I remember it like it was yesterday. Christmas morning and I unwrap my gift to find Warrant's Cherry Pie cassette tape in my hands. It was an exciting moment to say the least. The title track had been getting a lot of airplay recently and the song "Heaven" (not on that album) was one of my favorites on the radio. So when my dad saw the cover and decided that I wouldn't be allowed to have the cassette until he had listened to the content first to see if it was appropriate for my all of 12 years, I was disheartened. Not because I knew the content was over a PG-13 rating, but because I knew my dad hated heavy metal and it would take forever to get the tape back from him.
I can pretty much guess that he didn't really ever listen to it when some weeks later I did get the tape back because if he did I would have never seen the thing again. The opening track alone is so laden with sexual innuendo that no 12-year old should be able to listen to it, especially not a Catholic school one. Either way, I now had the tape in my possession and I quickly slammed it into my dual cassette deck and hit the play button. Fast forwarding through the opening track, "Cherry Pie," because I had already heard it, I got to "Uncle Tom's Cabin." I had never heard anything like it before then. It was awesome! Followed up with "I Saw Red," "Bed of Roses," and "Sure Feels Good," Side A was amazing! I flipped the tape over and fell in love with "Love In Stereo," "Blind Faith," "Mr. Rainmaker" and "You're The Only Hell Your Momma Ever Raised." At twelve years old, I had no clue what most of the lyrics meant, but I loved the melodies, the music, and the voice that Jani Lane had.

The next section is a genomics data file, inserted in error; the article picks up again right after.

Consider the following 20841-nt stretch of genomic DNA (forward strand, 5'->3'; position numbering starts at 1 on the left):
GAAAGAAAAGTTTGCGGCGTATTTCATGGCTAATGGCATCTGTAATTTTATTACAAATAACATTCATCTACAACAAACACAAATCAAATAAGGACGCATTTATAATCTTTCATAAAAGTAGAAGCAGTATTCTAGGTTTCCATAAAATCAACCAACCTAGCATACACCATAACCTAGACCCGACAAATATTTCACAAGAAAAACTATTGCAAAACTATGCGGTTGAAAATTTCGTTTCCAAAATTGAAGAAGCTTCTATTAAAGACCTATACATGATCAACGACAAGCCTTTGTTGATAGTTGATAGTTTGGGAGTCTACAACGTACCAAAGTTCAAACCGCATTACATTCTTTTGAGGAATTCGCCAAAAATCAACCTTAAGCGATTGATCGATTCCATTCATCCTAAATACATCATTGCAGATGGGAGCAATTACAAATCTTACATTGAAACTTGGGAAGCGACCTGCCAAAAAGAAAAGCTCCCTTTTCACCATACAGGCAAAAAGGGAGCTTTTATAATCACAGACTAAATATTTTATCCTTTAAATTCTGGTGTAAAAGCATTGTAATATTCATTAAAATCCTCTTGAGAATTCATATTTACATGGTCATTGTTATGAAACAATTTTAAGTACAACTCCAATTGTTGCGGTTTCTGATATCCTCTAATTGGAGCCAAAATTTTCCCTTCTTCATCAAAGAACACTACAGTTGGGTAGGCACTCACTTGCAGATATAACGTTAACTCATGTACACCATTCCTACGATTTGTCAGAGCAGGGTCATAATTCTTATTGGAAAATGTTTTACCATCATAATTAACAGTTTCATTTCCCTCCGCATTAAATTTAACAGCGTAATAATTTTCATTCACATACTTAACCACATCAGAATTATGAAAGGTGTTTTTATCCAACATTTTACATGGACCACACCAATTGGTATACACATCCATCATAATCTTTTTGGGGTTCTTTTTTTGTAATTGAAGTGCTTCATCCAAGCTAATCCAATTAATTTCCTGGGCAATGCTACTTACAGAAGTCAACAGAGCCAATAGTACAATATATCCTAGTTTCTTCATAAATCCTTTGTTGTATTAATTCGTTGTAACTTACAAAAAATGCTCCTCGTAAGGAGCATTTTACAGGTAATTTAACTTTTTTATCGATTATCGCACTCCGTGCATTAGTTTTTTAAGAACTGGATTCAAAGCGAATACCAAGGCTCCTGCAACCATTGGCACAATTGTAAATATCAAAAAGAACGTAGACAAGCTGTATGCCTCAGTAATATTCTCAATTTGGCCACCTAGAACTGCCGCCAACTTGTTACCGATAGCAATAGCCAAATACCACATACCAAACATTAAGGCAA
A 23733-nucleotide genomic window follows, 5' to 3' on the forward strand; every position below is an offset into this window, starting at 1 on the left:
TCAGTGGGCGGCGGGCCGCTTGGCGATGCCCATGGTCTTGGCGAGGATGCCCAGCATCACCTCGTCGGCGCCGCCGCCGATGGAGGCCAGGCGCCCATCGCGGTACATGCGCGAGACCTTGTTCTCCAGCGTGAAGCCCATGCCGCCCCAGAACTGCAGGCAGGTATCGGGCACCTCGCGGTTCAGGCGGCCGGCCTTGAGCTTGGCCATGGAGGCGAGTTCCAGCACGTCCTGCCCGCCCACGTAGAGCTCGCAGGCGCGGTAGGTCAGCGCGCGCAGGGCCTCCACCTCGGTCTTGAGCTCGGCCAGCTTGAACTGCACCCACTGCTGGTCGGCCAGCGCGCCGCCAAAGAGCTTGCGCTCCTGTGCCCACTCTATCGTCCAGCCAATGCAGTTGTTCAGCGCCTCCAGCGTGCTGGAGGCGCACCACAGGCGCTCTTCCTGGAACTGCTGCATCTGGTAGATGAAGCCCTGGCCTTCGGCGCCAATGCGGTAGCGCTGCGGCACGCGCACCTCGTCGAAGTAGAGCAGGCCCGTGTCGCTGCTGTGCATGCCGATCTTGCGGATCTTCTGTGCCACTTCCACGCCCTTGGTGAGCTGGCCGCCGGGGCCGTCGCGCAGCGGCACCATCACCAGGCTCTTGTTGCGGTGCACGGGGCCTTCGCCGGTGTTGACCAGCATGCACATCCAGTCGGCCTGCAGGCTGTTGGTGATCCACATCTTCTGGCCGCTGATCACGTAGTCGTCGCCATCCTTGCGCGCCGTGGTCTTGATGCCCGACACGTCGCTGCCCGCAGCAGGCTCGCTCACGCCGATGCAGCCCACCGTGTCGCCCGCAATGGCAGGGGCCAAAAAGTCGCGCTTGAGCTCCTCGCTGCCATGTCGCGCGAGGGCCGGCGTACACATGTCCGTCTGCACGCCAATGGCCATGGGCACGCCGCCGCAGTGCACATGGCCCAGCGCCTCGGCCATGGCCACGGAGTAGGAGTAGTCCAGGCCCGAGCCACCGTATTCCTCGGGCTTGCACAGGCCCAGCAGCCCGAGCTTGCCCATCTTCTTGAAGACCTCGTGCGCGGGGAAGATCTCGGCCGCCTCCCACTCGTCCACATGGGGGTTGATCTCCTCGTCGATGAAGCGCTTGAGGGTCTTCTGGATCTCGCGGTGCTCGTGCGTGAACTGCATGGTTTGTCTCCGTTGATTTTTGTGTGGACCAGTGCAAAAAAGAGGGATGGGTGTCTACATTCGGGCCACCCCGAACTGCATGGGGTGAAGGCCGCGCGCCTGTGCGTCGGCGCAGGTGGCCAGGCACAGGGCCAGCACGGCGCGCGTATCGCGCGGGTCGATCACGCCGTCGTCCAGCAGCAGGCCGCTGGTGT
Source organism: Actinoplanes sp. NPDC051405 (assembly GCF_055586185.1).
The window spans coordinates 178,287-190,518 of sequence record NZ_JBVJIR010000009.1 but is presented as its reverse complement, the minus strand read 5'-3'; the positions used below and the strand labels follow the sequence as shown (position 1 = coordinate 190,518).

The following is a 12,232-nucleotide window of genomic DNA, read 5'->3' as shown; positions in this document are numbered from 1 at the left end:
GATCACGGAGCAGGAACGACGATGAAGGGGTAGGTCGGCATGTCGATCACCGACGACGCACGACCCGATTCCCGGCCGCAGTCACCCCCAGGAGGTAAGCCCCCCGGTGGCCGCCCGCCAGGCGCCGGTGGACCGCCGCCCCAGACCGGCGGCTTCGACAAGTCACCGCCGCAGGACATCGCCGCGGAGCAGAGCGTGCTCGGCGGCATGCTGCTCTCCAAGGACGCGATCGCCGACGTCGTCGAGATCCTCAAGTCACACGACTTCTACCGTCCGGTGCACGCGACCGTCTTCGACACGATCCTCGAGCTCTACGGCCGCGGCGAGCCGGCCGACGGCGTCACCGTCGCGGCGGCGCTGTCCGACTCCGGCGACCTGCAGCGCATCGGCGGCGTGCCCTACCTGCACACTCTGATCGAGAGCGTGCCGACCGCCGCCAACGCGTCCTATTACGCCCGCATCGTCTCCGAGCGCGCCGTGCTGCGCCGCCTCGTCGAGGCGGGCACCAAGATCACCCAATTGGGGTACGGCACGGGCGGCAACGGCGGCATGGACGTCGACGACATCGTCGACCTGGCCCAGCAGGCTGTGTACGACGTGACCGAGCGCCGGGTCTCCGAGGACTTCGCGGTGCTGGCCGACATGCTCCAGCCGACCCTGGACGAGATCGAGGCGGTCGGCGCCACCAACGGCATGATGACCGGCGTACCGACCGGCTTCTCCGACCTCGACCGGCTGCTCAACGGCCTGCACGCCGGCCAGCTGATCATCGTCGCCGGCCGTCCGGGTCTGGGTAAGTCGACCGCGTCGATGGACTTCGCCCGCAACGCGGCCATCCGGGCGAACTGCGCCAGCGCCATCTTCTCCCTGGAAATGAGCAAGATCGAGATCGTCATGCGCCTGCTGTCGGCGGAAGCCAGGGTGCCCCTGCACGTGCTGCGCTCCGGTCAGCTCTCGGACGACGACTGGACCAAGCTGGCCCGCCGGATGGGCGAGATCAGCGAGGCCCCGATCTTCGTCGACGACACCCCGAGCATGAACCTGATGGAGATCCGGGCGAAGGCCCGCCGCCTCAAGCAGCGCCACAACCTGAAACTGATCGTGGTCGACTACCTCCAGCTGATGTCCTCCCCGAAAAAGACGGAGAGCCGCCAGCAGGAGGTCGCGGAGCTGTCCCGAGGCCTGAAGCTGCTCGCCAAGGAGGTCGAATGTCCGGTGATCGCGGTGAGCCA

Some years later I was introduced to the seventies and eighties rock band Boston by my uncle. When I first heard the song "More Than A Feeling," I thought it was a new song by Warrant. The singers sound so much alike it isn't funny. I quickly became a fan of the first two Boston albums (I don't care much for three and beyond) because they sounded like Warrant (funny that in reality it is the other way around huh?).
Back to Warrant though, I quickly ran out and picked up Dirty Rotten Filthy Stinky Rich and it would become a big part of the soundtrack to my middle school days. "Sometimes She Cries" is still one of my top five hair metal ballads, and "Heaven," "In The Sticks" and "Down Boys" are solid hard rock tunes.
When Dog Eat Dog came out in 1992, I had lost interest in Warrant because the lead single fromt he album, "Machine Gun," was garbage in my mind. It wasn't until years later that I would even give the album a chance, and that was because I had found the Ultraphobic CD in the music store and gave it a shot. Ultraphobic made me a Warrant fan again. Jani's powerful words on songs like "High" and "Stronger Now" took me back to my middle school days and really hit home. After losing my girlfriend "Stronger Now" became my anthem to get through the greiving process.
After my renewed interest in Warrant, I went out and got a copy of Dog Eat Dog and it turns out there are several solid songs on it. Jani really shines on "Whole In My Wall," "Andy Warhol Was Right," "The Bitter Pill," and "All My Bridges Are Burning." I still can't listen to "Machine Gun," but the rest of the album is a solid effort.
Like so many stories, Jani's comes to a tragic end. A tortured soul who had his demons, but all the while wanted to entertain his fans to the very end. John Kennedy Oswald, you will be missed.
So Jani, to quote you:
"I'd like to say that it was easy, it was hard to say goodbye. I thought that I would die. Letting go of you was so hard to do. I thought that it would kill me but I made it through somehow, and I'm so much stronger now." Rest in Peace Jani and have a good time singing with the angels.